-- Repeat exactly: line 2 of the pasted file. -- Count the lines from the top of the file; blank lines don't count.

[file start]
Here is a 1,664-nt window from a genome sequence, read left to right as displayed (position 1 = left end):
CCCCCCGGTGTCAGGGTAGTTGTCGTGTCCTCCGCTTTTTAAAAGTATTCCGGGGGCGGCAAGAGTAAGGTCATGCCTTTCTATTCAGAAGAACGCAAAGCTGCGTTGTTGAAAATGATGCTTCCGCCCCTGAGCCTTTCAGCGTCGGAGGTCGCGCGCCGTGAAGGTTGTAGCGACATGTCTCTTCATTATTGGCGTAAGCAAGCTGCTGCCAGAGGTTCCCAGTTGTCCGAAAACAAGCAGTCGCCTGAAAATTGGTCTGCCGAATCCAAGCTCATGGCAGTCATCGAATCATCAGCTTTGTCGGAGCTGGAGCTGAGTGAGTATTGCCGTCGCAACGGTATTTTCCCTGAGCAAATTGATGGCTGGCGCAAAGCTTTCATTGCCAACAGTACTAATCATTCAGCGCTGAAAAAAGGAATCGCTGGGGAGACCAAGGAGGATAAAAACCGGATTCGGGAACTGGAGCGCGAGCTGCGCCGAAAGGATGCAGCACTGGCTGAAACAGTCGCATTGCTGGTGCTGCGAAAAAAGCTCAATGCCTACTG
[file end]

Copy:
CCCCCCGGTGTCAGGGTAGTTGTCGTGTCCTCCGCTTTTTAAAAGTATTCCGGGGGCGGCAAGAGTAAGGTCATGCCTTTCTATTCAGAAGAACGCAAAGCTGCGTTGTTGAAAATGATGCTTCCGCCCCTGAGCCTTTCAGCGTCGGAGGTCGCGCGCCGTGAAGGTTGTAGCGACATGTCTCTTCATTATTGGCGTAAGCAAGCTGCTGCCAGAGGTTCCCAGTTGTCCGAAAACAAGCAGTCGCCTGAAAATTGGTCTGCCGAATCCAAGCTCATGGCAGTCATCGAATCATCAGCTTTGTCGGAGCTGGAGCTGAGTGAGTATTGCCGTCGCAACGGTATTTTCCCTGAGCAAATTGATGGCTGGCGCAAAGCTTTCATTGCCAACAGTACTAATCATTCAGCGCTGAAAAAAGGAATCGCTGGGGAGACCAAGGAGGATAAAAACCGGATTCGGGAACTGGAGCGCGAGCTGCGCCGAAAGGATGCAGCACTGGCTGAAACAGTCGCATTGCTGGTGCTGCGAAAAAAGCTCAATGCCTACTG